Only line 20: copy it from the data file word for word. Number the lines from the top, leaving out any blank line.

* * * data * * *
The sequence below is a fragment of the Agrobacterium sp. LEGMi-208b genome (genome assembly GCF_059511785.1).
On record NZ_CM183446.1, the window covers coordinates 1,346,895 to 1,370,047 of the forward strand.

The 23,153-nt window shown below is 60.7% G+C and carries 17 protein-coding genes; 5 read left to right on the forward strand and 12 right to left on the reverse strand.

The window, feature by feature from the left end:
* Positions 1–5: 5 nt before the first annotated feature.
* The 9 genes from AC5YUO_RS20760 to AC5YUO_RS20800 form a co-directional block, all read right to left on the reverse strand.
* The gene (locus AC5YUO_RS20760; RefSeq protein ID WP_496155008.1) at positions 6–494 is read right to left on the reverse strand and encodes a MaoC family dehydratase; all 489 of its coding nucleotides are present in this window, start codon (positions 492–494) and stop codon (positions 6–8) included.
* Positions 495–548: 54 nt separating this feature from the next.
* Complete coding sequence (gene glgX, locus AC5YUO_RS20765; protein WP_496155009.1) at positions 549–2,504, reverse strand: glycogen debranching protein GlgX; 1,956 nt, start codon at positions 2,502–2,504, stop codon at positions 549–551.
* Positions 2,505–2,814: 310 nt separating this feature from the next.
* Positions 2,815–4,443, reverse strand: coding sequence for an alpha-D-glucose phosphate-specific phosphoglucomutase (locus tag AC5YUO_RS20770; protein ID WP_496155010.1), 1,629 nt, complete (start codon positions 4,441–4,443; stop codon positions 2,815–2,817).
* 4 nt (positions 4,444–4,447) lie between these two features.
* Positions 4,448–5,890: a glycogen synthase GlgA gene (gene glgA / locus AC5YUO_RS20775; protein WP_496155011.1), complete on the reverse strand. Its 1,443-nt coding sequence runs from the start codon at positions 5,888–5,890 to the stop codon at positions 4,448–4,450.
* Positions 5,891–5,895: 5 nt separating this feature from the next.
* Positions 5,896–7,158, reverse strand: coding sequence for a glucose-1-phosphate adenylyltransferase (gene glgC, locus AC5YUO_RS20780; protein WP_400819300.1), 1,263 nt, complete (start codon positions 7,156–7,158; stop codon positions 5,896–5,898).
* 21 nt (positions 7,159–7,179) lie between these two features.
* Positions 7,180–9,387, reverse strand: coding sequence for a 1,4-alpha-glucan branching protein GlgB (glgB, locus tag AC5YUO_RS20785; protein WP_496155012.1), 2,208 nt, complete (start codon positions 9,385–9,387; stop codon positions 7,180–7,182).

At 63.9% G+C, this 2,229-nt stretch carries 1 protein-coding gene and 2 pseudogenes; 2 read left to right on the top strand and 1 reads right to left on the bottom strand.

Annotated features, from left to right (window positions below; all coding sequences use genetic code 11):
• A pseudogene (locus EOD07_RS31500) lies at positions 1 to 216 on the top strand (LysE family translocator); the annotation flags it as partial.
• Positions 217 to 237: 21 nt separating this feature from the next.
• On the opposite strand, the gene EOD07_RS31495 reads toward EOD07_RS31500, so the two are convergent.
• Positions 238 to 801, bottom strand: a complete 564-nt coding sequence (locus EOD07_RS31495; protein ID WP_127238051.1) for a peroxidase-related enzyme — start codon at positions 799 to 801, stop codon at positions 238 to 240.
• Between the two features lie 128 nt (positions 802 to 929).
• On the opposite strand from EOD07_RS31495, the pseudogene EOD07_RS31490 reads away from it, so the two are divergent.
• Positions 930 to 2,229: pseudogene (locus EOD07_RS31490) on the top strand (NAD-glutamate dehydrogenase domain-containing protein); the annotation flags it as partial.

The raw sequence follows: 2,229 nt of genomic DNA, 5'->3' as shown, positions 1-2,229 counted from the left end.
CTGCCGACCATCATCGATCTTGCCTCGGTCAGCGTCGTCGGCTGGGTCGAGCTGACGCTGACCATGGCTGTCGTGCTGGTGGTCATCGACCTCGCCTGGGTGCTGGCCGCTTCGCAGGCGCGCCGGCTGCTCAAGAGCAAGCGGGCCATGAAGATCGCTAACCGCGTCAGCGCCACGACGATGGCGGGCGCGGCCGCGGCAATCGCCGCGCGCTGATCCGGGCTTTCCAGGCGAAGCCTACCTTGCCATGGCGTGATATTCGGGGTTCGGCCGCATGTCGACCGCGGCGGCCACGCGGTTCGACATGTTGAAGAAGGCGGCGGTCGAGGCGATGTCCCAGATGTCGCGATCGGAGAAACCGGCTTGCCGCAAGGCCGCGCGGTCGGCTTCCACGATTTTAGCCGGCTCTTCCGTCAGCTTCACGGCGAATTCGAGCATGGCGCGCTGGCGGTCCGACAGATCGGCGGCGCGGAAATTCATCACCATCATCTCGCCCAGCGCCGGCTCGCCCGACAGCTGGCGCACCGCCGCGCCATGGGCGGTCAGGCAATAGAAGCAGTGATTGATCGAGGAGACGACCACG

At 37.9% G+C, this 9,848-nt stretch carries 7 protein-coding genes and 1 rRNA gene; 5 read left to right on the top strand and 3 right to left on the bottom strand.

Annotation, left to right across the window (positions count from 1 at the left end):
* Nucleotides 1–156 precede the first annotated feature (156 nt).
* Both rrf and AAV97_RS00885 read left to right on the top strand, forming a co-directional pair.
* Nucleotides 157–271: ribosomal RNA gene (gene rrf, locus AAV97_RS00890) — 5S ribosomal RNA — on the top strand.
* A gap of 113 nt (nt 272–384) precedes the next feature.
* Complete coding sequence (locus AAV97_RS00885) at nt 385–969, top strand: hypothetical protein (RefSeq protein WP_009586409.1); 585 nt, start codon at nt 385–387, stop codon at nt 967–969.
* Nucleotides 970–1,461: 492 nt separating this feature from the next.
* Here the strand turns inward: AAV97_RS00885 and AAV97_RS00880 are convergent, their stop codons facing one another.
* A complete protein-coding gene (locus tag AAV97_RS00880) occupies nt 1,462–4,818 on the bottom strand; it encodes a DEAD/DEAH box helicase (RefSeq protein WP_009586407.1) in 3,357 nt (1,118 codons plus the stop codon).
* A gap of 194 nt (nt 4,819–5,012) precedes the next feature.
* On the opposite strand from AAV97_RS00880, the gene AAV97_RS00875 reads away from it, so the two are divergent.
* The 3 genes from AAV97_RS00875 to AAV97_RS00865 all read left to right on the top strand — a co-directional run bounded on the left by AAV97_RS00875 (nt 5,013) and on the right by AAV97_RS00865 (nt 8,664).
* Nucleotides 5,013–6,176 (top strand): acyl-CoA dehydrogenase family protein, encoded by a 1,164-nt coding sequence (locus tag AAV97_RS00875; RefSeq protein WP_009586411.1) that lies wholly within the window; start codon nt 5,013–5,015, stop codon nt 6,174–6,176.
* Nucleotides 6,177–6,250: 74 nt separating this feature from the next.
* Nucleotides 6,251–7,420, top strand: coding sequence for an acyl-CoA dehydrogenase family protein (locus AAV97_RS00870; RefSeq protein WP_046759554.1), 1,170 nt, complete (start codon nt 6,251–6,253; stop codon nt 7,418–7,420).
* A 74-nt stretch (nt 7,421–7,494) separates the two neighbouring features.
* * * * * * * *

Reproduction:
• A pseudogene (locus EOD07_RS31500) lies at positions 1 to 216 on the top strand (LysE family translocator); the annotation flags it as partial.